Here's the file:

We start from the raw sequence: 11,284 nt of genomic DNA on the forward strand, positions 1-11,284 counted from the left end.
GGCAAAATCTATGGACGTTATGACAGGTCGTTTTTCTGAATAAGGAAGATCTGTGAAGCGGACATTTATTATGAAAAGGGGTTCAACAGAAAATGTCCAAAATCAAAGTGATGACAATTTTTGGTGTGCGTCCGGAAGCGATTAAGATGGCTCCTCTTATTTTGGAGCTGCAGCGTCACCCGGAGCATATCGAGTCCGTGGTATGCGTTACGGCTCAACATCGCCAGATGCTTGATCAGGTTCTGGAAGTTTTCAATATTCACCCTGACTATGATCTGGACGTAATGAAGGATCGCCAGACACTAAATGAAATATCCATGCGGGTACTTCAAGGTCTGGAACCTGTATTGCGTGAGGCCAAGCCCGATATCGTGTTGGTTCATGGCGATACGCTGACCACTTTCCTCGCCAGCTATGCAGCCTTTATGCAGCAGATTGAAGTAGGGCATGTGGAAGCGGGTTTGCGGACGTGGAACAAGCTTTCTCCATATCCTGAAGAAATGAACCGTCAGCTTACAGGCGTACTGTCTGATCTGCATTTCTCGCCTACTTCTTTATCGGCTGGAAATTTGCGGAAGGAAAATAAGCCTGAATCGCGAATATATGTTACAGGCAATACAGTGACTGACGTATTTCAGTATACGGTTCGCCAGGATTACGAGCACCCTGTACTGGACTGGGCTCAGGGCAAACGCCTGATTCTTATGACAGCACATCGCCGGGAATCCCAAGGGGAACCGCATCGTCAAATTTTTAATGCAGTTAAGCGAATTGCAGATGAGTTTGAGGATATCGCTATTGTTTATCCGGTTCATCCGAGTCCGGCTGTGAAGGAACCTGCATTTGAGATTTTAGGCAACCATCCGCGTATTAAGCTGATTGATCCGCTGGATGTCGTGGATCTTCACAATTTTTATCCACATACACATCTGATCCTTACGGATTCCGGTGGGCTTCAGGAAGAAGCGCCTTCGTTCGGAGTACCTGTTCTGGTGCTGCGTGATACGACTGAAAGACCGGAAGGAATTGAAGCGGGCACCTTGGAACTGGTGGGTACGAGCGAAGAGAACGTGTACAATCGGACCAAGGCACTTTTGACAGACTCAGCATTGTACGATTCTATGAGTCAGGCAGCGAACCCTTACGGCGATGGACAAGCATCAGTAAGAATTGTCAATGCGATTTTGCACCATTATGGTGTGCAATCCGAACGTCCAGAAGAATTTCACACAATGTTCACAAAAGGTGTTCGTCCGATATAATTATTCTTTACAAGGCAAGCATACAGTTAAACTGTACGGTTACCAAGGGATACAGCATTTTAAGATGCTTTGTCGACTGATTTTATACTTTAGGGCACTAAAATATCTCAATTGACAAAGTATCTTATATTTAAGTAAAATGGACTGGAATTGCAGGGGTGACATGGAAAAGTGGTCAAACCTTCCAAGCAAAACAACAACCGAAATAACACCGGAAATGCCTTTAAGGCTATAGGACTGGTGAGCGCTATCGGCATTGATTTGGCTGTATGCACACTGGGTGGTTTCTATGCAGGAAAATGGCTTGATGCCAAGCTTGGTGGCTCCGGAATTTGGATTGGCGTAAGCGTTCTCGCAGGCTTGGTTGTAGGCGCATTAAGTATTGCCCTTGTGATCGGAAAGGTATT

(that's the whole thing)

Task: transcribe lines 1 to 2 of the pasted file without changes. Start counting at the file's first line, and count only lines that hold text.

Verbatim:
We start from the raw sequence: 11,284 nt of genomic DNA on the forward strand, positions 1-11,284 counted from the left end.
GGCAAAATCTATGGACGTTATGACAGGTCGTTTTTCTGAATAAGGAAGATCTGTGAAGCGGACATTTATTATGAAAAGGGGTTCAACAGAAAATGTCCAAAATCAAAGTGATGACAATTTTTGGTGTGCGTCCGGAAGCGATTAAGATGGCTCCTCTTATTTTGGAGCTGCAGCGTCACCCGGAGCATATCGAGTCCGTGGTATGCGTTACGGCTCAACATCGCCAGATGCTTGATCAGGTTCTGGAAGTTTTCAATATTCACCCTGACTATGATCTGGACGTAATGAAGGATCGCCAGACACTAAATGAAATATCCATGCGGGTACTTCAAGGTCTGGAACCTGTATTGCGTGAGGCCAAGCCCGATATCGTGTTGGTTCATGGCGATACGCTGACCACTTTCCTCGCCAGCTATGCAGCCTTTATGCAGCAGATTGAAGTAGGGCATGTGGAAGCGGGTTTGCGGACGTGGAACAAGCTTTCTCCATATCCTGAAGAAATGAACCGTCAGCTTACAGGCGTACTGTCTGATCTGCATTTCTCGCCTACTTCTTTATCGGCTGGAAATTTGCGGAAGGAAAATAAGCCTGAATCGCGAATATATGTTACAGGCAATACAGTGACTGACGTATTTCAGTATACGGTTCGCCAGGATTACGAGCACCCTGTACTGGACTGGGCTCAGGGCAAACGCCTGATTCTTATGACAGCACATCGCCGGGAATCCCAAGGGGAACCGCATCGTCAAATTTTTAATGCAGTTAAGCGAATTGCAGATGAGTTTGAGGATATCGCTATTGTTTATCCGGTTCATCCGAGTCCGGCTGTGAAGGAACCTGCATTTGAGATTTTAGGCAACCATCCGCGTATTAAGCTGATTGATCCGCTGGATGTCGTGGATCTTCACAATTTTTATCCACATACACATCTGATCCTTACGGATTCCGGTGGGCTTCAGGAAGAAGCGCCTTCGTTCGGAGTACCTGTTCTGGTGCTGCGTGATACGACTGAAAGACCGGAAGGAATTGAAGCGGGCACCTTGGAACTGGTGGGTACGAGCGAAGAGAACGTGTACAATCGGACCAAGGCACTTTTGACAGACTCAGCATTGTACGATTCTATGAGTCAGGCAGCGAACCCTTACGGCGATGGACAAGCATCAGTAAGAATTGTCAATGCGATTTTGCACCATTATGGTGTGCAATCCGAACGTCCAGAAGAATTTCACACAATGTTCACAAAAGGTGTTCGTCCGATATAATTATTCTTTACAAGGCAAGCATACAGTTAAACTGTACGGTTACCAAGGGATACAGCATTTTAAGATGCTTTGTCGACTGATTTTATACTTTAGGGCACTAAAATATCTCAATTGACAAAGTATCTTATATTTAAGTAAAATGGACTGGAATTGCAGGGGTGACATGGAAAAGTGGTCAAACCTTCCAAGCAAAACAACAACCGAAATAACACCGGAAATGCCTTTAAGGCTATAGGACTGGTGAGCGCTATCGGCATTGATTTGGCTGTATGCACACTGGGTGGTTTCTATGCAGGAAAATGGCTTGATGCCAAGCTTGGTGGCTCCGGAATTTGGATTGGCGTAAGCGTTCTCGCAGGCTTGGTTGTAGGCGCATTAAGTATTGCCCTTGTGATCGGAAAGGTATT